Greek Phaistos Disc Earring with Vergina Sun - SILVER
These symbolic earrings handmade in Greece feature two symbolic emblems in one pair. The top pendant represents the Phaistos disc from the Minoan Palace on the Greek island of Crete. It is dated to the middle or late Minoan Bronze Age, around 1700BC and depicts 242 symbols stamped in a spiral pattern. To this day it is one of archeology’s most famous mysteries. The lower pendant is an emblem of the Vergina Sun. It is a distinct solar symbol appearing in ancient Greek art from the period between the 6th and 2nd centuries BC. The Vergina Sun has sixteen triangular rays.
The Phaistos disc is .50" / 13mm. Choose with the Vergina Sun 12mm or 14mm.
They hang 1 3/4” /4.5cm from the ear.
You can choose to purchase them in 24K Gold Vermeil or .925 Sterling Silver.
Gold vermeil is .925 sterling silver plated with 24K gold.
Made in Greece by Rosana
About the Phaistos Disc:
The Phaistos disc is a fired clay disk, probably of Minoan origin, measuring some 16cm in diameter and impressed on both sides with 242 symbols set in a spiral arrangement.
It was discovered in the ancient city of Phaistos on the Greek island of Crete, dating to around 1700BC. The symbols are unlike any signs in any writing system and by some, considered the earliest typewritten work and possibly a representation of the Minoan language during the time. The 45 different symbols on the disk are pictograms and seem to have been individually stamped and the disk then fired. Clues that it is of native Minoan origin include the presence of popular Minoan artistic motifs such as dolphins, cattle, lilies and crocuses. Other symbols include human figures, a helmet and shield, an arrow, a boat, cats, fish and more.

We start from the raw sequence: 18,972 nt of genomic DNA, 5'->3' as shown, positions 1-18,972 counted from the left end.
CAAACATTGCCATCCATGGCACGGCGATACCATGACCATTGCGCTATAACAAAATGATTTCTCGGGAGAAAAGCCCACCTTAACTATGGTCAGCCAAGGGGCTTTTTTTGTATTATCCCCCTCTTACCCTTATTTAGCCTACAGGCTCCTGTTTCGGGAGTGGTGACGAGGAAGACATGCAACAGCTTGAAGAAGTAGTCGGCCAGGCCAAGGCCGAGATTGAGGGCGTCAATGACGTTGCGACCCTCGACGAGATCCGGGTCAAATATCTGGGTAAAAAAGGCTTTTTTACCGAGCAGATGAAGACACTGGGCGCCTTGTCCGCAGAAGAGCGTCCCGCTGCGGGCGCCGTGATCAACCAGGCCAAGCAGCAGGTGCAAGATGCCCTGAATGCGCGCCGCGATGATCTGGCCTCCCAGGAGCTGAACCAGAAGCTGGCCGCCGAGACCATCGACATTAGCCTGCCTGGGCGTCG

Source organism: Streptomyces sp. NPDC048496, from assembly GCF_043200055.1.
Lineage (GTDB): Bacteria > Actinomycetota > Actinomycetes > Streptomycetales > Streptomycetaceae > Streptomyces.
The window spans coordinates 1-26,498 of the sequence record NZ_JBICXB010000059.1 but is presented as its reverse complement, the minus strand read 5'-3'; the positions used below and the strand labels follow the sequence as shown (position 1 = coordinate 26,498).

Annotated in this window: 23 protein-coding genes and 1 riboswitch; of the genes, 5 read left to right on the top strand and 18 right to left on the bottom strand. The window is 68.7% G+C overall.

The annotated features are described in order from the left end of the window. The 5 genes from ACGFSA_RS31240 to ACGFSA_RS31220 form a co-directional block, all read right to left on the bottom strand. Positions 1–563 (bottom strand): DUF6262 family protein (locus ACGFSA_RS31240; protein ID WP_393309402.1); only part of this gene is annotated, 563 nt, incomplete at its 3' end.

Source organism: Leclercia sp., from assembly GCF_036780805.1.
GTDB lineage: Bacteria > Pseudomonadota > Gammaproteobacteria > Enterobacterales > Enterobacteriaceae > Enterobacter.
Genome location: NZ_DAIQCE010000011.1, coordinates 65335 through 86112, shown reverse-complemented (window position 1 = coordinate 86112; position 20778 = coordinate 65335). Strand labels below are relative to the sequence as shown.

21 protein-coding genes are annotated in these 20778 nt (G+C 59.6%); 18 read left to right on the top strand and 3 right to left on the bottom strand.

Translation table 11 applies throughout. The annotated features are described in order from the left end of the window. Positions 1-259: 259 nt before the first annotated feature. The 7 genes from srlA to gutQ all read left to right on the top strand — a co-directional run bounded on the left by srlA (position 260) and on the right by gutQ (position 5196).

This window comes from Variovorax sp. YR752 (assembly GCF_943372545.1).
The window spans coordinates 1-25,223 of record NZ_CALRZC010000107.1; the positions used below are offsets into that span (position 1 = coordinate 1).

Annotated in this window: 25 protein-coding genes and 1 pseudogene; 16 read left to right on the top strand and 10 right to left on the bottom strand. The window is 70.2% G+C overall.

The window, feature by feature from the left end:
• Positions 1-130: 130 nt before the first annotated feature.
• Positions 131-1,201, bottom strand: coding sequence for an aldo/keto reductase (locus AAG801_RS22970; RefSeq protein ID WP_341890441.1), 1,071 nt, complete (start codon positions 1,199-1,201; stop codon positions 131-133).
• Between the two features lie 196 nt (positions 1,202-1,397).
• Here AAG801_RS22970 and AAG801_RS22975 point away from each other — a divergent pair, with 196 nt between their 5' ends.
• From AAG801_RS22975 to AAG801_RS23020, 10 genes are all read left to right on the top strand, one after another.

There has yet to be a definite deciphering of the code, although theories include an ancient prayer sheet, an astronomical document, a description of the mythical labyrinth, or a solar calendar. Some even speculate if it could be a lost language from Atlantis. Its purpose and meaning remain a mystery, making it one of the most famous enigmas of archaeology. This unique object is now on display at the archaeological museum of Heraklion.
About The Vergina Sun (in Greece the 'Ilios of Vergina’) :
The name "Vergina Sun” refers to an archaeological find of 1977 near the small town of Vergina in northern Greece. It is also known as the "Argead Star" used for the Sun as the royal symbol of the Argead dynasty of Macedon. There it was depicted on a golden larnax (coffin) found in a 4th-century BC royal tomb belonging to either Phillip II or Phillip III of Macedon, the father or brother in law of Alexander the Great. After the unification of the Greek nation under Alexander the Great, the Sun of Vergina became the symbol for the national formation of Greece. It is most likely a solar symbol, being found in temple art depicting the sun god Helios.
Helios, the Greek sun god has most often been portrayed as a mighty charioteer, driving his flaming chariot with winged horses from east to west across the sky each day. Because Helios was in the sky all day looking down on the earth, people assumed he saw and heard everything that transpired; thus, both gods and humans called on him as a witness to important events. Helios was usually depicted as a beardless and very handsome man, crowned with a golden aureole, which accented his role as the Sun God.